Green Tribology

Fig-4 Green Tribology [31]

d. Nano Tribology

Nanotribology is a discipline of tribology that investigates adhesion, wear, friction and lubrication at the nanoscale level, where interactions between atoms and quantum effects are significant. Characterizing and altering surfaces for scientific and technical objectives is the purpose of this field. The development of Atomic Force Microscopy [AFM] made the investigation in the field of tribology at nano-scale level much easier. It can assist in many tribological applications on atomic scales and can measure a wide range of normal loads. Single asperity characterization can also be done using the AFM. Nano Electro Mechanical System [NEMS] are an example of implementation of nano-tribology. [27]

Friction may be decreased or improved more intensely than macroscopic level by altering the morphology of surfaces at the nanoscale. This might even lead to super-adhesion and super-lubrication. Friction and wear difficulties in micro and nano-scale systems, which are crucial owing to the relatively high surface to volume ratio, can be addressed by super lubricant coatings. Nanotribological approaches also provide a way to solve adhesion problems. [10]

Nano Tribology

Fig-5 Nano Tribology [6]

e. Computational Tribology

Computational tribology integrates fields such as fracture and contact mechanics, computational fluid dynamics [CFD] to simulate the behaviour of tribological phenomena via multi-physics simulations. In bearings, CFD helps us to investigate and predict complex interactions between lubricant flow and bearing operation. Regarding to bearing lubrication, CFD can analyse the effectiveness of lubricant supply with respect to various lubricant supply methods, bearing types and operating conditions through predicting oil flow in a bearing. [11] There’re several simulation models such as Boundary element method (BEM), Finite element method (FEM) etc which can be used to solve the complex phenomena using computational tools by taking necessary inputs and boundary conditions. Using these techniques we can simulate the lubrication regimes of a lubricant, stick-slip conditions, elasto-hydrodynamic lubrication and many more.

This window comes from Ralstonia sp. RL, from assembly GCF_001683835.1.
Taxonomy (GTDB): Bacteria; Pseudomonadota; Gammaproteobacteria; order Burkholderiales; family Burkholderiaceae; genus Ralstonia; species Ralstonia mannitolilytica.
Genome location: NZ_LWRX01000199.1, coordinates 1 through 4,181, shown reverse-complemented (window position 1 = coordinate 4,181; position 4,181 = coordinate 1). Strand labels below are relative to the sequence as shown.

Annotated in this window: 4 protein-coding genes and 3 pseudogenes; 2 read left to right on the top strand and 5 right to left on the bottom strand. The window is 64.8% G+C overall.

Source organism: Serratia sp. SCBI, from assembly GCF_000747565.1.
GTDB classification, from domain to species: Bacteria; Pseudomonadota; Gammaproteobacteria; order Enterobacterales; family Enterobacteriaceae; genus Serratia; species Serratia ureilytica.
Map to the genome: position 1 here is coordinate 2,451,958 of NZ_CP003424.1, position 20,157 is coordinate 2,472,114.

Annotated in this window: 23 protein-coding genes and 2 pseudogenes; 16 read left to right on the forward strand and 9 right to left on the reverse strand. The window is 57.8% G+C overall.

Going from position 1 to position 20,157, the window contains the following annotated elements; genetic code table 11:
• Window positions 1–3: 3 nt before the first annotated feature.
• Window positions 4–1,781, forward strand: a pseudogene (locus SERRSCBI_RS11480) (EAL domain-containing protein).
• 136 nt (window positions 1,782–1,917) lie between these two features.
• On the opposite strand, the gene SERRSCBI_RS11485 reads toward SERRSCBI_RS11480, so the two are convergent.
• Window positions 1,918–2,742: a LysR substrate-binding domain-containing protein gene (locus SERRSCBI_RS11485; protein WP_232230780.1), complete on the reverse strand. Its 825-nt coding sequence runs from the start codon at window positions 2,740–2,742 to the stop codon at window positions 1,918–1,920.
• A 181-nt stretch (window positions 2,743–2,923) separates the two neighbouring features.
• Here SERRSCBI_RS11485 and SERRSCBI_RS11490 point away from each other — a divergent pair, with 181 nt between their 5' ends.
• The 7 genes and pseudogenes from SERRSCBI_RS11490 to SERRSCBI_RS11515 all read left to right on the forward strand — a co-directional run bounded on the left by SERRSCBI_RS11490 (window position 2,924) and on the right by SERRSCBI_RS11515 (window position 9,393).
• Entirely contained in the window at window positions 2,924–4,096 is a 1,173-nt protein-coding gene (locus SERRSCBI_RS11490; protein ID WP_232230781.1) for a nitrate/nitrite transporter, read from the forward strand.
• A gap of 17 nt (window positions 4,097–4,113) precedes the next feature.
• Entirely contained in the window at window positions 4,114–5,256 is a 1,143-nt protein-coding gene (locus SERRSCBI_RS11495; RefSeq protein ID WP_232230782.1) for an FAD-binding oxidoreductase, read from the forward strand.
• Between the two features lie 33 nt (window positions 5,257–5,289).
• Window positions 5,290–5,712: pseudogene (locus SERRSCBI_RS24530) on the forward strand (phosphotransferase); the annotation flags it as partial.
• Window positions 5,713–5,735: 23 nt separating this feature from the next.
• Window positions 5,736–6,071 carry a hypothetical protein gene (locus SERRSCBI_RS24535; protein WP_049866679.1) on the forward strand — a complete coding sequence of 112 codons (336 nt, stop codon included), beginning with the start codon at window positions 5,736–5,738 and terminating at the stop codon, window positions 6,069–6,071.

Computational Tribology

Fig-6 Computational Tribology [12]

f. Space Tribology

Space tribology is the study of tribological technologies that can function in the harsh conditions of space. This necessitates lubricants with a low vapor pressure and the ability to endure severe temperature changes. [13] The environmental condition encountered by satellites, space shuttles can be harsh [varying from cryogenic to hundreds of °C temperatures], which tends to disallow the usage of liquid lubricating oils as its molecules thermally decompose at adequately high temperatures, and fluids get too viscous to flow at relatively low temperature. Solid lubrication is the only option in such conditions. In reality, both solid and fluid lubricants play vital roles; it’s just a matter of choosing the lubricant which can properly handle the anticipated working circumstances. [14]Solid lubricants of various types, such as lamellar solids, polymers and soft metals have been utilized in space. Transition metal dichalcogenides, such as molybdenum disulfide and tungsten disulfide, are examples of lamellar solids. Gold, lead, indium and silver are examples of soft metals. Polymeric materials such as polyimides and PTFE have been employed in space applications. Metal films and lamellar solids, unlike liquid lubricants, are deployed as thin films. [28]